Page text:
3. A legal, regulatory, business and health care policy environment that rationally encourages and supports the potential for the industry to be successful — now and long term.

    As of today, I question whether the momentum is very favorable for us on any of these three items. While I'm concerned, let me be clear: I believe strongly in the future of our industry. But like anything worth having, there is a lot of hard work ahead to secure that future. Without getting into the merits of any of the policy, legal or other issues to which I've alluded, I know that our industry has uniquely valuable ideas and contributions to make that can help to shape the right outcomes.

    But our ideas will never be heard or considered if we are not at the table. The fight for that seat is tenuous these days, and it won't be secure until we have won the battle to clearly and convincingly demonstrate that as an industry we are a credible partner and a trusted voice.

    So what to do about it?

    We have to get ourselves off those "least admired lists." We have to re-write the headlines that have become all too common over the past 10 years. Headlines about the allegations, the investigations, the civil and criminal prosecutions, the settlements and the Corporate Integrity Agreements. These headlines have eclipsed the great work that we have done, have helped shape the public view of who we are and what we aim to do, and have firmly formed a widespread perception and opinion that we can't be trusted.

    We have to turn back the clock to a time when what we do — our noble purpose — was recognized, valued and admired. We were trusted before, and now we have to re-earn the trust of all our most important stakeholders — patients, their families and caregivers, physicians and the health care community at large, payers, state and federal legislators, regulators, our own colleagues, friends, families, neighbors and more.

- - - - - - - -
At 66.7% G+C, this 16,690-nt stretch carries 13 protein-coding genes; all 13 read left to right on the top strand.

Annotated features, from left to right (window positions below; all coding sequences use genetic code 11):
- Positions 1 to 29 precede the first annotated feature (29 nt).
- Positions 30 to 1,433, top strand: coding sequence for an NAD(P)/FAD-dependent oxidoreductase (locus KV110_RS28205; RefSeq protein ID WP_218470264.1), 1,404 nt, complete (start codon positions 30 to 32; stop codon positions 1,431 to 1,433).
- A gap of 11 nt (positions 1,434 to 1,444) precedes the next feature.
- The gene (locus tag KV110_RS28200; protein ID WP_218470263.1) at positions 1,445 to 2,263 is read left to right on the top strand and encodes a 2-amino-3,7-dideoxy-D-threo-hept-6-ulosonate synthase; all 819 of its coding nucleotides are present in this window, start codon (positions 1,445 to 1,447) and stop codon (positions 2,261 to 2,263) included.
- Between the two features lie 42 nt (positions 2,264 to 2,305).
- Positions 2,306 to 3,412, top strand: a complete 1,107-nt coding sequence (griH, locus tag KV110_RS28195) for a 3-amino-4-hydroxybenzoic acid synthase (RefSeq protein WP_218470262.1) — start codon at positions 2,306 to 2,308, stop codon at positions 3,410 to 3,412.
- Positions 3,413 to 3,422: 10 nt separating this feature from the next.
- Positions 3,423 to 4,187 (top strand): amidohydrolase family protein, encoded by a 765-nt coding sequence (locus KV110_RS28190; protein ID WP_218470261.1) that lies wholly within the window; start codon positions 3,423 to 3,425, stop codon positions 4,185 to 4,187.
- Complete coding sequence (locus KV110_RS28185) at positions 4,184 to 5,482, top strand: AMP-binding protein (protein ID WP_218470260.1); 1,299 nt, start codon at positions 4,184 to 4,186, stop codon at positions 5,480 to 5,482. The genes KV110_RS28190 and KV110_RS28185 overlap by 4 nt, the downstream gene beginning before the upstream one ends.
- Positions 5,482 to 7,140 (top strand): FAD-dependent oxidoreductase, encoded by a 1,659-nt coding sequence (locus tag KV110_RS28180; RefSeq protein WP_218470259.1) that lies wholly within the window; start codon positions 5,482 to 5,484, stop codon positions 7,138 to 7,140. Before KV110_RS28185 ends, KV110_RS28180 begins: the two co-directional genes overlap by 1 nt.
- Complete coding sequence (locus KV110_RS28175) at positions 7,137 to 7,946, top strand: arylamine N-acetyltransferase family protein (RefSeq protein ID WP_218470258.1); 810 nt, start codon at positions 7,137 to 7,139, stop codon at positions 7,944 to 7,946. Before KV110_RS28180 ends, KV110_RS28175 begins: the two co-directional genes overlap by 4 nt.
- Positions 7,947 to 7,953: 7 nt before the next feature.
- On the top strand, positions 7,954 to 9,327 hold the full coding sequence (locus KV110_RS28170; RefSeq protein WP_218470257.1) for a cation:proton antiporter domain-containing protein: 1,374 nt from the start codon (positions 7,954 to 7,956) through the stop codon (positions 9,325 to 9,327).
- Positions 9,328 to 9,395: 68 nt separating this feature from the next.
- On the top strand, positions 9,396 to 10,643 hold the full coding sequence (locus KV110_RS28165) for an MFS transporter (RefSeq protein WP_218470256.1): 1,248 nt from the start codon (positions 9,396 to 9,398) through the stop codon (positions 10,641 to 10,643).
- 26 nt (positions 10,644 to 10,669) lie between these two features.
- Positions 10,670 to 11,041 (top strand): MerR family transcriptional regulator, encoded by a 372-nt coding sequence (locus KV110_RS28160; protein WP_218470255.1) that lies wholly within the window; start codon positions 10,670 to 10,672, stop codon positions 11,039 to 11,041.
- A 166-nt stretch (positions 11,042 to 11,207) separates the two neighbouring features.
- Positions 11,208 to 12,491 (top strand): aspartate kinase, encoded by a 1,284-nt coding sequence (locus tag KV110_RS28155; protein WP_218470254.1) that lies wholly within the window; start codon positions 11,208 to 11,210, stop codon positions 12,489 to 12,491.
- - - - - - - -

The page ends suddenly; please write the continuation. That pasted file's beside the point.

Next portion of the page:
Ensuring compliance and integrity in everything we do is the first and most important step to re-earning that trust. Without compliance and integrity at the core of our mission and operations, there can be no trust. Without trust, which is far more than mere compliance, the viability of our industry is in jeopardy.

    Point #2

    In demonstrating our compliance commitment, Pfizer and the industry have a lot to show for themselves and to be proud of. As urgent, yet daunting a task as re-earning trust may seem to be, I'm encouraged in that much of the heavy lifting on some of the most fundamental and important steps has already taken place. Based on first hand experience, this is certainly the case for Pfizer, but I also believe it to be so for much of the industry as well.

    There's something akin to a "12-step journey" required to really get one's hands around this situation. For our industry there are four key steps:

    1. To acknowledge that there is an issue;
    2. To commit culturally to take it on;
    3. To back up the cultural commitment with resources and a state-of-the-art compliance system; and
    4. To prove it with a long-term sustained track-record of compliance.

    I'm confident that the first step has been embraced by the entire industry — just look at how many people are in this banquet hall. I also know that at Pfizer, we're well through steps two and three, and are firmly committed to the fourth. I'm sure that many of the other companies present here today can say the same, and hope that very soon so will the entire industry.

    As an industry I think we've come to appreciate that while we are businesses, we aren't just any business, nor do we want to be. We have that "noble purpose" I spoke of and we aren't just making widgets. The price of admission is high and we must accept that being held to a higher standard on many levels is simply part of the deal. While compliance is the essential starting point, our stakeholders expect far more. Understanding and embracing this reality, has helped us to acknowledge the situation and the issues we face.

    Having done so, the response is obvious. Every effort is required to convincingly demonstrate the industry's commitment to compliance and integrity, and to dispel any potential for misperception. Let me be clear about what this means.